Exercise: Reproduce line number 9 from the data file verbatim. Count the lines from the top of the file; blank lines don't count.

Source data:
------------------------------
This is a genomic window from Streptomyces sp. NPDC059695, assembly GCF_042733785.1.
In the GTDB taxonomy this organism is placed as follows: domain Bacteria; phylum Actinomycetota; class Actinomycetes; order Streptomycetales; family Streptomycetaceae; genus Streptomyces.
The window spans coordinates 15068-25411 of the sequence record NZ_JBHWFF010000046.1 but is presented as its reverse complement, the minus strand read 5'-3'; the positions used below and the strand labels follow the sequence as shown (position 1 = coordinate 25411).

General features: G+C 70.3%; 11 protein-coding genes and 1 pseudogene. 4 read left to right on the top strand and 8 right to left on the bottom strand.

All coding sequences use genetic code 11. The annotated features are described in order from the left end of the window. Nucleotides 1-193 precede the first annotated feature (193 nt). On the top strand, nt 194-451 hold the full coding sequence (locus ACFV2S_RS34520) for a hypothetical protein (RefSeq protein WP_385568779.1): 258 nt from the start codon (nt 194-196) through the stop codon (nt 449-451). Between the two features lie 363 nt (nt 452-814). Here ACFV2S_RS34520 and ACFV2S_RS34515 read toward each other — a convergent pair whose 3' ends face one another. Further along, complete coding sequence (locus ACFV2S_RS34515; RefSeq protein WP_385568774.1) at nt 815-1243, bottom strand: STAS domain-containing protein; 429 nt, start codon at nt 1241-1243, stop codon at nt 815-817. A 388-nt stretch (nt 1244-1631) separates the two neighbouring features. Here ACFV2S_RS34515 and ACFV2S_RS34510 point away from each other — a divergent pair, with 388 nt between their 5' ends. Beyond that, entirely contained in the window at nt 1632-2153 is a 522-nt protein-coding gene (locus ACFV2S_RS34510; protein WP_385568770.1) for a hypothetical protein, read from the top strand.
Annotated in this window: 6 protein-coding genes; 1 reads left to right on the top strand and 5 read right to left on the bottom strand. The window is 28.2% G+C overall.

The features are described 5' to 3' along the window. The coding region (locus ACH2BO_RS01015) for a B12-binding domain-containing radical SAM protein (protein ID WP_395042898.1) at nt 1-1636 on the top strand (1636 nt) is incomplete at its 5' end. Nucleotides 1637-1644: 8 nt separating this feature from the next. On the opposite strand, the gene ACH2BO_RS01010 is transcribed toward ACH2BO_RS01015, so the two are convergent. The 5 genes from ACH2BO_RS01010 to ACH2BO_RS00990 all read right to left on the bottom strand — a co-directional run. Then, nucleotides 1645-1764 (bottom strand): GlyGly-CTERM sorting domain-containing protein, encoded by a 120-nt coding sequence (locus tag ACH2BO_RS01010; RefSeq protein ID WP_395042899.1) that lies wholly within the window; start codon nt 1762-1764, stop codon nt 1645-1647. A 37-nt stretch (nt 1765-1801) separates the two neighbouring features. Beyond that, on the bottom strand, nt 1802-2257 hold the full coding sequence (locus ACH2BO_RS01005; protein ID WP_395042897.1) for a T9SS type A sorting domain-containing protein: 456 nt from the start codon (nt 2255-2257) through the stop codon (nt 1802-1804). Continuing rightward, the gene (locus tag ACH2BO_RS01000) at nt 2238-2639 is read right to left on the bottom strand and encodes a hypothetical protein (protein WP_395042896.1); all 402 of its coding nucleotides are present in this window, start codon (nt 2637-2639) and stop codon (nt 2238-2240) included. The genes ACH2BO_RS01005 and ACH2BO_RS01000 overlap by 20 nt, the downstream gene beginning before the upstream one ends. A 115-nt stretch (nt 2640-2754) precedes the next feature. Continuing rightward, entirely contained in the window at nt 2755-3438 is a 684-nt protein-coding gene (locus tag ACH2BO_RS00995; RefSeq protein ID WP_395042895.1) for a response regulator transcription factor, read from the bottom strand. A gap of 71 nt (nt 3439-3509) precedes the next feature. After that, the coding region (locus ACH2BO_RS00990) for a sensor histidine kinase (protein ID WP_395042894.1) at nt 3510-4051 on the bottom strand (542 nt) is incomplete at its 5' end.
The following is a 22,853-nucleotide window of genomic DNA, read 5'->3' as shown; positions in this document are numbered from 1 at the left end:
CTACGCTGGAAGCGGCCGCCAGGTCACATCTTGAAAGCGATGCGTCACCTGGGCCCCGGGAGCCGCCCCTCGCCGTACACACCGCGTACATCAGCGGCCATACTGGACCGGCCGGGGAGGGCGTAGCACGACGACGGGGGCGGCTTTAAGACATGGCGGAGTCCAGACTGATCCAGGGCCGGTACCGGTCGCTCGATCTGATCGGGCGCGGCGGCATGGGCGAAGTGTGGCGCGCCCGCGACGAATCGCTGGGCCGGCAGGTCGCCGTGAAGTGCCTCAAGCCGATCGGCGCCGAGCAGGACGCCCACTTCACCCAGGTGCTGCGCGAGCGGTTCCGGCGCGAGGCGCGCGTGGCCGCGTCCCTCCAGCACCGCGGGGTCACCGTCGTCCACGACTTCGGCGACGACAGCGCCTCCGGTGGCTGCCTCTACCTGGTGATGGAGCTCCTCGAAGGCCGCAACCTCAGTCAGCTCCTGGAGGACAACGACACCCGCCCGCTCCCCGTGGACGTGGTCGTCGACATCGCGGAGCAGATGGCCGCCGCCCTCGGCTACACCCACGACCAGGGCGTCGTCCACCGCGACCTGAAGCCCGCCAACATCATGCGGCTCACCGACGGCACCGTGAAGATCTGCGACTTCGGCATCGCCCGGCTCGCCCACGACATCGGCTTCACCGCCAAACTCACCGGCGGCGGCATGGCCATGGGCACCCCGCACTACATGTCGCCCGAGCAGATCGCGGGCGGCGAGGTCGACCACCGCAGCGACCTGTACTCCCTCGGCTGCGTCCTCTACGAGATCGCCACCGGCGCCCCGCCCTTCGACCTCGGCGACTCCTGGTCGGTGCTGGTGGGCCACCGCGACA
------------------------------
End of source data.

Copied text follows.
CTACGCTGGAAGCGGCCGCCAGGTCACATCTTGAAAGCGATGCGTCACCTGGGCCCCGGGAGCCGCCCCTCGCCGTACACACCGCGTACATCAGCGGCCATACTGGACCGGCCGGGGAGGGCGTAGCACGACGACGGGGGCGGCTTTAAGACATGGCGGAGTCCAGACTGATCCAGGGCCGGTACCGGTCGCTCGATCTGATCGGGCGCGGCGGCATGGGCGAAGTGTGGCGCGCCCGCGACGAATCGCTGGGCCGGCAGGTCGCCGTGAAGTGCCTCAAGCCGATCGGCGCCGAGCAGGACGCCCACTTCACCCAGGTGCTGCGCGAGCGGTTCCGGCGCGAGGCGCGCGTGGCCGCGTCCCTCCAGCACCGCGGGGTCACCGTCGTCCACGACTTCGGCGACGACAGCGCCTCCGGTGGCTGCCTCTACCTGGTGATGGAGCTCCTCGAAGGCCGCAACCTCAGTCAGCTCCTGGAGGACAACGACACCCGCCCGCTCCCCGTGGACGTGGTCGTCGACATCGCGGAGCAGATGGCCGCCGCCCTCGGCTACACCCACGACCAGGGCGTCGTCCACCGCGACCTGAAGCCCGCCAACATCATGCGGCTCACCGACGGCACCGTGAAGATCTGCGACTTCGGCATCGCCCGGCTCGCCCACGACATCGGCTTCACCGCCAAACTCACCGGCGGCGGCATGGCCATGGGCACCCCGCACTACATGTCGCCCGAGCAGATCGCGGGCGGCGAGGTCGACCACCGCAGCGACCTGTACTCCCTCGGCTGCGTCCTCTACGAGATCGCCACCGGCGCCCCGCCCTTCGACCTCGGCGACTCCTGGTCGGTGCTGGTGGGCCACCGCGACA